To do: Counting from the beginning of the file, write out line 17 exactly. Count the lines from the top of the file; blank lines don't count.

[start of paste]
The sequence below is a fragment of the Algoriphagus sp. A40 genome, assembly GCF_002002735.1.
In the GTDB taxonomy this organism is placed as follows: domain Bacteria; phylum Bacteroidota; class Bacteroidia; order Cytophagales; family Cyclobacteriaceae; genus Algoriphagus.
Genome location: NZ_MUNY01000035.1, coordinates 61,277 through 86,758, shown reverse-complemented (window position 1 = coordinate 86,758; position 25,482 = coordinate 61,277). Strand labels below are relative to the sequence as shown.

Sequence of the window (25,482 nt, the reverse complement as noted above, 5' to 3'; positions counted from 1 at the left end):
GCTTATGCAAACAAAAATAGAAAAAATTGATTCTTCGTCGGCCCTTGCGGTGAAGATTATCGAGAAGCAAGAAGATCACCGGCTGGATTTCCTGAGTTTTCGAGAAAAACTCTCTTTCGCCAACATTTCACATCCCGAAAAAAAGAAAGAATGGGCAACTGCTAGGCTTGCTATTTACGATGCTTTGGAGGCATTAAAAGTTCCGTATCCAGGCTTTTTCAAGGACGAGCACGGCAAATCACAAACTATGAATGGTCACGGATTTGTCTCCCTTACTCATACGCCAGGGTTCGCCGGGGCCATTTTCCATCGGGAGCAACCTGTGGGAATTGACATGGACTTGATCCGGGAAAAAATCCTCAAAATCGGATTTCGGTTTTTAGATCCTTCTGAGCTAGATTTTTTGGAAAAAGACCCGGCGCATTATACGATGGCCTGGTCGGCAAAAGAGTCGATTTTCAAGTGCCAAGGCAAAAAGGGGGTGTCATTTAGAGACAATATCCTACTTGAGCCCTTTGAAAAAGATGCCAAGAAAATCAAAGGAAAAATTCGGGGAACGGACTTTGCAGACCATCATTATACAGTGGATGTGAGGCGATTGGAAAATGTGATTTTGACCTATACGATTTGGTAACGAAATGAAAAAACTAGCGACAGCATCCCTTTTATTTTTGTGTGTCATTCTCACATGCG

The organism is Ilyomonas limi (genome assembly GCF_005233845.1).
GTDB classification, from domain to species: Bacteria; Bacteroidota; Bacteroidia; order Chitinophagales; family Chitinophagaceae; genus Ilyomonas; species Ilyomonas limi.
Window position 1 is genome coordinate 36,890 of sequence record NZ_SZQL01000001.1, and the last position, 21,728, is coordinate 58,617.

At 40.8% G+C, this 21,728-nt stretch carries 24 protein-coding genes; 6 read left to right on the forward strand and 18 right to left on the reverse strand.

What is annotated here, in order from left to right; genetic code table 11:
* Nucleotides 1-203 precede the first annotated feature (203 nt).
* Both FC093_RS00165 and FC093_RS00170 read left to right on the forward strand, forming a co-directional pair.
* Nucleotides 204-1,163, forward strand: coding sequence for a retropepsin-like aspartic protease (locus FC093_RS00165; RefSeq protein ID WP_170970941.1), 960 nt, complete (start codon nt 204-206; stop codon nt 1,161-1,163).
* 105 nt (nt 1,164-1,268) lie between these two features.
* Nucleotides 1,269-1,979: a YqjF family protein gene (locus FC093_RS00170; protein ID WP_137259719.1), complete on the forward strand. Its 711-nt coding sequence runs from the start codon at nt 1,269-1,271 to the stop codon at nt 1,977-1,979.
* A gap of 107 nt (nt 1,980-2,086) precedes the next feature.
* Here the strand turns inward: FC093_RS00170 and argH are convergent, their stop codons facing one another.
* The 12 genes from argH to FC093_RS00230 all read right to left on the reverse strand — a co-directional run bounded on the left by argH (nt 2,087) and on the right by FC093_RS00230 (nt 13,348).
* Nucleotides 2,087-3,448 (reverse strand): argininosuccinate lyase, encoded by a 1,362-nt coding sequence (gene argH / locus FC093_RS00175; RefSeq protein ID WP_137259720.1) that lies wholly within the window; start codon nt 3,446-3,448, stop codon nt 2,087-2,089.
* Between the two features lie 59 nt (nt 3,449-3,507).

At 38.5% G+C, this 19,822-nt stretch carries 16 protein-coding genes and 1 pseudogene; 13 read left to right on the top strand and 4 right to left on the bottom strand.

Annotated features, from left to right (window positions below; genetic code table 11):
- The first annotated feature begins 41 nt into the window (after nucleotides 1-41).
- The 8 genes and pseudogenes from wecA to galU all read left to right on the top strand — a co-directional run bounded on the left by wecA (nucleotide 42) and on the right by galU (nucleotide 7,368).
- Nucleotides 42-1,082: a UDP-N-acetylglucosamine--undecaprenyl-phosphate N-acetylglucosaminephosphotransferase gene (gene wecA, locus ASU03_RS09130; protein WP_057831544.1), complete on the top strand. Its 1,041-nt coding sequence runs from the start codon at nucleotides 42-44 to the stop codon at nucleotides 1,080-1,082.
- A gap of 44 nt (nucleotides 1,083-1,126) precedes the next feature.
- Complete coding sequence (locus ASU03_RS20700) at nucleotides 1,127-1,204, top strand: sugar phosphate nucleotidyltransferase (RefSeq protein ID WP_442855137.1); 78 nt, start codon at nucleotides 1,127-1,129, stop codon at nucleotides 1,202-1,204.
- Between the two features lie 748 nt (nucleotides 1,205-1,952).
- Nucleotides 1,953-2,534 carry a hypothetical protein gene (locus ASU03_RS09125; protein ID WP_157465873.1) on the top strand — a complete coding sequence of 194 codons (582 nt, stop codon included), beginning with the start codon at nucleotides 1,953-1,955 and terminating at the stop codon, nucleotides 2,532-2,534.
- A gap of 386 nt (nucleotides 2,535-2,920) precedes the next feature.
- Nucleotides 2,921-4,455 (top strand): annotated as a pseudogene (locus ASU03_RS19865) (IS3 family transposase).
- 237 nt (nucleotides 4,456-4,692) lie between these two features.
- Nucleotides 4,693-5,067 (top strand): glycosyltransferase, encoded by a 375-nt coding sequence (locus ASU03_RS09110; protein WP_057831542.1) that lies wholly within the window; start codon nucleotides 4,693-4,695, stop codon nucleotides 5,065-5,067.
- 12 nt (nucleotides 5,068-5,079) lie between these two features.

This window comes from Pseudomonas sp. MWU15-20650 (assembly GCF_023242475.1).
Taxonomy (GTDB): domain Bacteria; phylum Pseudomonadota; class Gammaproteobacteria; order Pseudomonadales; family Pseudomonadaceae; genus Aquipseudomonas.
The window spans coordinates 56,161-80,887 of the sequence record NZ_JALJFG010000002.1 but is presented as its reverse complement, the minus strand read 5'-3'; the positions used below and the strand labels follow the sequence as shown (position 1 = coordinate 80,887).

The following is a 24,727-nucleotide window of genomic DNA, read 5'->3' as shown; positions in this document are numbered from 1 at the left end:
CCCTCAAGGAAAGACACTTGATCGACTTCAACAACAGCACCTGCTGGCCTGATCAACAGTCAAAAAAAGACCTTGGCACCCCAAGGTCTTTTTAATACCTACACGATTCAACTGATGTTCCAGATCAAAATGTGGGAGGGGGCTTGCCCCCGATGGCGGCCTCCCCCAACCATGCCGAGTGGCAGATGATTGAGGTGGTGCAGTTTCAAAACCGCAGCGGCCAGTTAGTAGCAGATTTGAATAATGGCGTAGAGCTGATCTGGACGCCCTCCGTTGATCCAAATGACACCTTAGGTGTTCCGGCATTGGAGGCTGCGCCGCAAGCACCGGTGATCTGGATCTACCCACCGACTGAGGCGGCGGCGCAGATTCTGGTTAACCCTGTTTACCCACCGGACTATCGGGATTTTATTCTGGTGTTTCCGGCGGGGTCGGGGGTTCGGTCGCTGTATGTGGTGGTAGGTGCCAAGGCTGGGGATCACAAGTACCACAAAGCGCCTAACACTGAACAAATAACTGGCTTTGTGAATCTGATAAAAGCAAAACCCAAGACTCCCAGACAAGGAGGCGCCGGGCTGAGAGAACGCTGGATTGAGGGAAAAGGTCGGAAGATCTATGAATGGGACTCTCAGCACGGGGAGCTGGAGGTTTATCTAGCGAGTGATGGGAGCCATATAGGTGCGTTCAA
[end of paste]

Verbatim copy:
* Here the strand turns inward: FC093_RS00170 and argH are convergent, their stop codons facing one another.